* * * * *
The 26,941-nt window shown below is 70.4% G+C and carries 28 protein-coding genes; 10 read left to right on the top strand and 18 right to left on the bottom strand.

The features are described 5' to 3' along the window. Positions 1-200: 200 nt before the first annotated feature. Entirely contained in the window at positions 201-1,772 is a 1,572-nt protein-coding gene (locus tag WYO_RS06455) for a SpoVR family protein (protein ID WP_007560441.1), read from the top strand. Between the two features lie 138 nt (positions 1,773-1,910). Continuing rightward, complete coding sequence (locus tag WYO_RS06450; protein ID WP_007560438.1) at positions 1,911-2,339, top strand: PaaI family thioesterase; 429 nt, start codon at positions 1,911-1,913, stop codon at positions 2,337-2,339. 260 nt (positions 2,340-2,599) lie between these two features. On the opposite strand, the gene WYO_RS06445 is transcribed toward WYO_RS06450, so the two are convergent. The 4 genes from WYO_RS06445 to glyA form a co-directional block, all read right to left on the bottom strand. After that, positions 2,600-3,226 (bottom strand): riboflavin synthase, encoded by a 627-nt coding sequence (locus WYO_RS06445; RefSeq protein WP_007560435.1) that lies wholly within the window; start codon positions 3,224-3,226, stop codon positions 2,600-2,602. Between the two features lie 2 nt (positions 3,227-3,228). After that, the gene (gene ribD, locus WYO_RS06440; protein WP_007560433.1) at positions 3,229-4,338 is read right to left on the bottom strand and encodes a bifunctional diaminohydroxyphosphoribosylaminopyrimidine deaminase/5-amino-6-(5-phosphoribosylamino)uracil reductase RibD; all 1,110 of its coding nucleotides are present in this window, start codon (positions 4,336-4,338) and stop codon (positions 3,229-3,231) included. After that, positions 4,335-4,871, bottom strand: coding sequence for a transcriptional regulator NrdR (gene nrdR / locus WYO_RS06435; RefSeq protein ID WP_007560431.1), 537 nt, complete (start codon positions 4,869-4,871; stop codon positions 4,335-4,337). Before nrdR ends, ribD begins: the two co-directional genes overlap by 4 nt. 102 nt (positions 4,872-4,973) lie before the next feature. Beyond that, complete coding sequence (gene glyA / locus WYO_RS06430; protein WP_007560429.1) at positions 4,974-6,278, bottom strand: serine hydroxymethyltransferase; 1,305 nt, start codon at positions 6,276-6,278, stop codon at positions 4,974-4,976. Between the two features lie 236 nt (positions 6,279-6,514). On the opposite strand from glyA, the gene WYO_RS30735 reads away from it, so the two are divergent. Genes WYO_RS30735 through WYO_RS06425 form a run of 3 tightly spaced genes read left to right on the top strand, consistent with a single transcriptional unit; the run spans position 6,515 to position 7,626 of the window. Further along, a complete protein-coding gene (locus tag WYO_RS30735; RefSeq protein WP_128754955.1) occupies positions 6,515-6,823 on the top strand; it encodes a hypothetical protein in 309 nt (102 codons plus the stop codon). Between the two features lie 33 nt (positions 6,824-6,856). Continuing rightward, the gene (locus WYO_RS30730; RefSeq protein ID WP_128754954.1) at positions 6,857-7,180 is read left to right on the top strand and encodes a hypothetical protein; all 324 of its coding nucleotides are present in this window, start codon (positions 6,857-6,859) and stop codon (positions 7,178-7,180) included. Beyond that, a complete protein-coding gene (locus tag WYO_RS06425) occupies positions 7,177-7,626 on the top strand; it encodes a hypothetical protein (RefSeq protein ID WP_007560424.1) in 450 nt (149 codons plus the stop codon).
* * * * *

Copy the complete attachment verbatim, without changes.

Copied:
The 26,941-nt window shown below is 70.4% G+C and carries 28 protein-coding genes; 10 read left to right on the top strand and 18 right to left on the bottom strand.

The features are described 5' to 3' along the window. Positions 1-200: 200 nt before the first annotated feature. Entirely contained in the window at positions 201-1,772 is a 1,572-nt protein-coding gene (locus tag WYO_RS06455) for a SpoVR family protein (protein ID WP_007560441.1), read from the top strand. Between the two features lie 138 nt (positions 1,773-1,910). Continuing rightward, complete coding sequence (locus tag WYO_RS06450; protein ID WP_007560438.1) at positions 1,911-2,339, top strand: PaaI family thioesterase; 429 nt, start codon at positions 1,911-1,913, stop codon at positions 2,337-2,339. 260 nt (positions 2,340-2,599) lie between these two features. On the opposite strand, the gene WYO_RS06445 is transcribed toward WYO_RS06450, so the two are convergent. The 4 genes from WYO_RS06445 to glyA form a co-directional block, all read right to left on the bottom strand. After that, positions 2,600-3,226 (bottom strand): riboflavin synthase, encoded by a 627-nt coding sequence (locus WYO_RS06445; RefSeq protein WP_007560435.1) that lies wholly within the window; start codon positions 3,224-3,226, stop codon positions 2,600-2,602. Between the two features lie 2 nt (positions 3,227-3,228). After that, the gene (gene ribD, locus WYO_RS06440; protein WP_007560433.1) at positions 3,229-4,338 is read right to left on the bottom strand and encodes a bifunctional diaminohydroxyphosphoribosylaminopyrimidine deaminase/5-amino-6-(5-phosphoribosylamino)uracil reductase RibD; all 1,110 of its coding nucleotides are present in this window, start codon (positions 4,336-4,338) and stop codon (positions 3,229-3,231) included. After that, positions 4,335-4,871, bottom strand: coding sequence for a transcriptional regulator NrdR (gene nrdR / locus WYO_RS06435; RefSeq protein ID WP_007560431.1), 537 nt, complete (start codon positions 4,869-4,871; stop codon positions 4,335-4,337). Before nrdR ends, ribD begins: the two co-directional genes overlap by 4 nt. 102 nt (positions 4,872-4,973) lie before the next feature. Beyond that, complete coding sequence (gene glyA / locus WYO_RS06430; protein WP_007560429.1) at positions 4,974-6,278, bottom strand: serine hydroxymethyltransferase; 1,305 nt, start codon at positions 6,276-6,278, stop codon at positions 4,974-4,976. Between the two features lie 236 nt (positions 6,279-6,514). On the opposite strand from glyA, the gene WYO_RS30735 reads away from it, so the two are divergent. Genes WYO_RS30735 through WYO_RS06425 form a run of 3 tightly spaced genes read left to right on the top strand, consistent with a single transcriptional unit; the run spans position 6,515 to position 7,626 of the window. Further along, a complete protein-coding gene (locus tag WYO_RS30735; RefSeq protein WP_128754955.1) occupies positions 6,515-6,823 on the top strand; it encodes a hypothetical protein in 309 nt (102 codons plus the stop codon). Between the two features lie 33 nt (positions 6,824-6,856). Continuing rightward, the gene (locus WYO_RS30730; RefSeq protein ID WP_128754954.1) at positions 6,857-7,180 is read left to right on the top strand and encodes a hypothetical protein; all 324 of its coding nucleotides are present in this window, start codon (positions 6,857-6,859) and stop codon (positions 7,178-7,180) included. Beyond that, a complete protein-coding gene (locus tag WYO_RS06425) occupies positions 7,177-7,626 on the top strand; it encodes a hypothetical protein (RefSeq protein ID WP_007560424.1) in 450 nt (149 codons plus the stop codon).